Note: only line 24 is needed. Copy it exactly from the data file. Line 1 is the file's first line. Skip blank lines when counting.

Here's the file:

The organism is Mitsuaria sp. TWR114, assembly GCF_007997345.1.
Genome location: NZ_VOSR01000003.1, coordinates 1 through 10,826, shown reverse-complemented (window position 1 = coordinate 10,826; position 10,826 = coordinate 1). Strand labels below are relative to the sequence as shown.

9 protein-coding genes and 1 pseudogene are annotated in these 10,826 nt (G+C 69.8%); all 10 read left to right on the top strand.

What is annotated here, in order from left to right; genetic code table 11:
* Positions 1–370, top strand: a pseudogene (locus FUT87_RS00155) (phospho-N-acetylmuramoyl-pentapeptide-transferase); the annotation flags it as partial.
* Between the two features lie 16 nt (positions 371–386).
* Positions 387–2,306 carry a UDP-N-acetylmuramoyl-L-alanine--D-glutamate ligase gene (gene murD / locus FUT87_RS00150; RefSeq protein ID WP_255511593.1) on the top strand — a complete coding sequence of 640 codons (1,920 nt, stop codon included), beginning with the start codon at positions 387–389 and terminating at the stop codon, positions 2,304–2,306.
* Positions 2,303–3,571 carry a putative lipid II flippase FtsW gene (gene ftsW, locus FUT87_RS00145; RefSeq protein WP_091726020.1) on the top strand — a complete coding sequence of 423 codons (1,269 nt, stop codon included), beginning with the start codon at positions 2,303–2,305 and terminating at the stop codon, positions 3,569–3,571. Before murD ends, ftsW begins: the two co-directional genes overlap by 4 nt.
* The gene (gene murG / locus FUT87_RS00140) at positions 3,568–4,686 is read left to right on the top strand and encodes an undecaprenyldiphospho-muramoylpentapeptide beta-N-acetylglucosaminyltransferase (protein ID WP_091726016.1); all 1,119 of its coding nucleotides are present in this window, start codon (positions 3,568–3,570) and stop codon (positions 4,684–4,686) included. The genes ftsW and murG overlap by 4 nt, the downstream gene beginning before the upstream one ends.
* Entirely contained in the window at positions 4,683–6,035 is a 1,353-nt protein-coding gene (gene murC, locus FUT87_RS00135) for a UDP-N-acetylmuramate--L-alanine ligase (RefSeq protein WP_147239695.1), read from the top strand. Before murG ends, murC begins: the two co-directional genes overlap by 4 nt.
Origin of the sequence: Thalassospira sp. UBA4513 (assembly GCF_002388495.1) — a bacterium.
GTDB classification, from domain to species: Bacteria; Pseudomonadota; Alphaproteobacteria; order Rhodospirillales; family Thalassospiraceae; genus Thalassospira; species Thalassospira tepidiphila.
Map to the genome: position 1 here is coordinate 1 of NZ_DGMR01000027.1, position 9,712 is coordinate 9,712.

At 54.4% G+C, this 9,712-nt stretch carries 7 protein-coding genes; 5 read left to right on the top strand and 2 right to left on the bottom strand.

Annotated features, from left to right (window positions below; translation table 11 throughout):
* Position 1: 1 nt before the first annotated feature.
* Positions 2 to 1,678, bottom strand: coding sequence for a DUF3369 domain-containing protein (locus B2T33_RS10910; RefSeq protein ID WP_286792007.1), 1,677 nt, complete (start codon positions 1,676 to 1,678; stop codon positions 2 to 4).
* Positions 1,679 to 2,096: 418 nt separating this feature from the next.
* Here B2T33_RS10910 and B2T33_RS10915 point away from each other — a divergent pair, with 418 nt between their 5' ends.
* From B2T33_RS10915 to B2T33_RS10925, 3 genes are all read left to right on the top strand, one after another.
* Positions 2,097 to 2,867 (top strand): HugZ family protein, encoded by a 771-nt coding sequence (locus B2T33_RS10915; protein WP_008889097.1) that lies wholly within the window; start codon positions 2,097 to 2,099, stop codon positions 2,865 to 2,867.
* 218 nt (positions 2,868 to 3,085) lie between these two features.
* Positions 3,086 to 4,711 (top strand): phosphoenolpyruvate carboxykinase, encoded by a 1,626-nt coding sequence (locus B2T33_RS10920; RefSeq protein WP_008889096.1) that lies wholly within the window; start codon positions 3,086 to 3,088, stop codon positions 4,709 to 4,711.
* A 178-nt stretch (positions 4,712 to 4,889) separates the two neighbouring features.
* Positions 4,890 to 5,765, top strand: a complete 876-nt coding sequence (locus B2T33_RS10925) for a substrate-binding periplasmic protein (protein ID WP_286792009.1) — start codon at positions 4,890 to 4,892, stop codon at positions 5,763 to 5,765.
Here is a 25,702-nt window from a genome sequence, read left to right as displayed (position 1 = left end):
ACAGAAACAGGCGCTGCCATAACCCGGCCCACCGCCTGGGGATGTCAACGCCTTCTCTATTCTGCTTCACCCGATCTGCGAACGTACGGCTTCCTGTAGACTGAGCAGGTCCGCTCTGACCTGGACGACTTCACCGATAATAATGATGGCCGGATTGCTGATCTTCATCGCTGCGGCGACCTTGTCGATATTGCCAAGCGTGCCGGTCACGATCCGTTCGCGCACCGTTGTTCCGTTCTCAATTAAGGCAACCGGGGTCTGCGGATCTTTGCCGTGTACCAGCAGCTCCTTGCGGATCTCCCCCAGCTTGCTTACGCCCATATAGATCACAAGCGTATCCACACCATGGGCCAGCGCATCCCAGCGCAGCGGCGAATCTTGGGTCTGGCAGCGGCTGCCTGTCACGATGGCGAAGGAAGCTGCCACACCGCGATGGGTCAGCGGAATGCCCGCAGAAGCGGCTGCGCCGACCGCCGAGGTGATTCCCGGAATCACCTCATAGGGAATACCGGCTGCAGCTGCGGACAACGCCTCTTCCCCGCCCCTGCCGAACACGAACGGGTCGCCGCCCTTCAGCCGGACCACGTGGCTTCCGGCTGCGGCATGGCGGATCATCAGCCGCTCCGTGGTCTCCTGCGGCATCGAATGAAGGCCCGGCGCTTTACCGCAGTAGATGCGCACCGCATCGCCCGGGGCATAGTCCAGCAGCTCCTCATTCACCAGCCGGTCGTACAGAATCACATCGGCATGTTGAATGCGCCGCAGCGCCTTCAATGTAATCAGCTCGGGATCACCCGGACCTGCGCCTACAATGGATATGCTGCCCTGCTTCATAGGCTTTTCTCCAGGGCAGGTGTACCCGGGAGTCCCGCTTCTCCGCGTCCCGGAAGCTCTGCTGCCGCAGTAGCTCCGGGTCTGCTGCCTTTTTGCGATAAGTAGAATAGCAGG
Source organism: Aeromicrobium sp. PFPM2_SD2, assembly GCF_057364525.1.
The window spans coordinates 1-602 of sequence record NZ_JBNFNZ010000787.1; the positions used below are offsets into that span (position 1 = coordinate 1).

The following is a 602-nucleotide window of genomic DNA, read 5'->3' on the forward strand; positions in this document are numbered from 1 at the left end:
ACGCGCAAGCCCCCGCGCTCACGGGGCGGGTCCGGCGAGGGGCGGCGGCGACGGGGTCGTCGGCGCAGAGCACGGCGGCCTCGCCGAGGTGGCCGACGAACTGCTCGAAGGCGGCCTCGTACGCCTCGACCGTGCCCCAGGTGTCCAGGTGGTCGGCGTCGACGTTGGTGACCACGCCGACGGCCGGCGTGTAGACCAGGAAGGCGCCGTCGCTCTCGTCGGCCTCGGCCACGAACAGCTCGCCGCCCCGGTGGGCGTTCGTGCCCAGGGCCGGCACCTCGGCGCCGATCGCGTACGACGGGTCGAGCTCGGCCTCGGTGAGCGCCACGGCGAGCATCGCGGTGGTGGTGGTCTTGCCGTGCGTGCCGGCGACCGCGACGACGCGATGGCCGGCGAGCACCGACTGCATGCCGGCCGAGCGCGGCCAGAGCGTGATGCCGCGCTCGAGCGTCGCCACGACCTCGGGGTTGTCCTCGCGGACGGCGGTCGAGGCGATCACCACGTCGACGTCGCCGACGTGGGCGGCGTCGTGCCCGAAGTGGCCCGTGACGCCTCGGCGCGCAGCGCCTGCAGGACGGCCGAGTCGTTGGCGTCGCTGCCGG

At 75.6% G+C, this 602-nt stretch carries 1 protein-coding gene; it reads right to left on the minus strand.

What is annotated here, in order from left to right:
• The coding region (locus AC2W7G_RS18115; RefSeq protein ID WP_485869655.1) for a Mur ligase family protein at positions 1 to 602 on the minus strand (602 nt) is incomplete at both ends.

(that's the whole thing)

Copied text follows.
* A 178-nt stretch (positions 4,712 to 4,889) separates the two neighbouring features.